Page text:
Obama: Future Egypt gov't must respect the will of the people
U.S. President reiterates importance of universal rights in phone conversations with Netanyahu, Turkey PM Erdogan, Jordan's Abdullah, and U.K. premier Cameron.
U.S. President Barack Obama voiced support for an "orderly transition" in Egypt that is responsive to the aspirations of Egyptians in phone calls with foreign leaders, the White House said on Sunday.
Obama spoke by phone on Saturday with Saudi King Abdullah, Turkish Prime Minister Tayyip Erdogan, Prime Minister Benjamin Netanyahu and on Sunday to British Prime Minister David Cameron.
"During his calls, the president reiterated his focus on opposing violence and calling for restraint; supporting universal rights, including the right to peaceful assembly, association, and speech; and supporting an orderly transition to a government that is responsive to the aspirations of the Egyptian people," the White House said.
Discussing the phone conversation between Cameron and Obama, a spokesperson for the British premier said that the two shared the "view that Egypt now needed a comprehensive process of political reform, with an orderly, Egyptian-led transition leading to a Government that responded to the grievances of the Egyptian people and to their aspirations for a democratic future."
Jordan also issued a statement on the current volatile situation in Egypt Sunday. The official Jordanian statement said Jordan's King Abdullah II called on Egyptian President Hosni Mubarak to enquire about the latest developments in the anti-government protests currently engulfing his country.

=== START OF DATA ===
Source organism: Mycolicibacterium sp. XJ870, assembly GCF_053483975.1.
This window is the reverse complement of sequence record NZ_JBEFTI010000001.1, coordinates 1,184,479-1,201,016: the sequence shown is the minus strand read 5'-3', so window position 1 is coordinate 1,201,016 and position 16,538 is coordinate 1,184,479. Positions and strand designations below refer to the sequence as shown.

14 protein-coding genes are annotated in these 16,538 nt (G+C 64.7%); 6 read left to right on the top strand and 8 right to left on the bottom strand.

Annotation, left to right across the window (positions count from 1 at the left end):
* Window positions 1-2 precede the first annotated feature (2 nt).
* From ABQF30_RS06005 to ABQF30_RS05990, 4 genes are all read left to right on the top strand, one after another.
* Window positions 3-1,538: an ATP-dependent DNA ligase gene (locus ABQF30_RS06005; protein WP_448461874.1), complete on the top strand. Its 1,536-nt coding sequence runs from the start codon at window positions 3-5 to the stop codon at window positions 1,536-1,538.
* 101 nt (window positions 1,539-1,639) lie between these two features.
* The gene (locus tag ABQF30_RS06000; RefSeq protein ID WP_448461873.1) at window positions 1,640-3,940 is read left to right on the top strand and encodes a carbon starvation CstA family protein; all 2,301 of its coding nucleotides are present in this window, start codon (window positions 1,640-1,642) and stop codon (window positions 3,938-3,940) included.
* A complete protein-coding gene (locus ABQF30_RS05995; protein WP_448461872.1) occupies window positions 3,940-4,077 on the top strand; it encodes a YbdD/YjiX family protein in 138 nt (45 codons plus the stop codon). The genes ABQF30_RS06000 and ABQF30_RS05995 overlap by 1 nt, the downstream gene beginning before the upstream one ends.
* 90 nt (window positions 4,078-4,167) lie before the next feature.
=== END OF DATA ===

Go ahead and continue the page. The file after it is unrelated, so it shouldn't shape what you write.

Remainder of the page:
In the first official Jordanian reaction to the Egyptian demonstrations, the monarch "wished the brotherly country of Egypt security, stability and progress."
King Abdullah also discussed the situation in Egypt in separate telephone calls with U.S. President Barack Obama and British Prime Minister David Cameron.
Scores of Jordanians demonstrated in front of the Egyptian embassy in the capital Amman on Saturday, expressing solidarity with the Egyptian uprising and calling on Mubarak to bow to the will of his people.
Jordan has suffered its own, albeit contained, share of unrest as well. Thousands of Jordanians took to the streets in Amman and other major cities for the third week in a row on Friday, urging the king to fire the cabinet of Prime Minister Samir Rifai and adopt political and economic reforms.
Earlier Sunday, German Chancellor Angela Merkel urged Mubarak in a phone call to implement the reforms he promised protesters in his country earlier this week.
Government spokesman Steffen Seibert said in a statement that Merkel talked to Mubarak on the phone at length earlier in the day, telling him that he has to stop Egypt's security forces from exercising any further violence against protester.
The spokesman also said Merkel told Mubarak that she expects him and his newly nominated government to grant freedom of information and the right to assemble to the people of Egypt.
Merkel said she wants Mubarak to lead a dialogue with the country's citizens, and especially to respond to the concerns of Egypt's youth.
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